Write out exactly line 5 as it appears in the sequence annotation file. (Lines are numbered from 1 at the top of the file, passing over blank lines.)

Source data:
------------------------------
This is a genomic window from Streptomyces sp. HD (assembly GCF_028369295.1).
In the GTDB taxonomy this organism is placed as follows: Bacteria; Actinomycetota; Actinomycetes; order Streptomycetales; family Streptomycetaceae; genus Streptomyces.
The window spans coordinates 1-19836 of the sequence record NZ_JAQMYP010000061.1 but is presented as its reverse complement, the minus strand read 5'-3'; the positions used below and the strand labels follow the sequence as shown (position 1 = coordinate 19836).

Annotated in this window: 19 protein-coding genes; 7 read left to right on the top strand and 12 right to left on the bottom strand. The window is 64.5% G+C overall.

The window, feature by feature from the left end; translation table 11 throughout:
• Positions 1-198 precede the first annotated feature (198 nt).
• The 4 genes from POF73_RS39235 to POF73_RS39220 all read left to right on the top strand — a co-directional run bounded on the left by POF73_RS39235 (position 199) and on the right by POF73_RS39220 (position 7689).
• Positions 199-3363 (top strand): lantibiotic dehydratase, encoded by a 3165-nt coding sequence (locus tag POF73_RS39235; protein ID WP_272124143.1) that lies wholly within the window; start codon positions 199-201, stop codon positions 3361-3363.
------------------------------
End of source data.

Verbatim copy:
The window, feature by feature from the left end; translation table 11 throughout: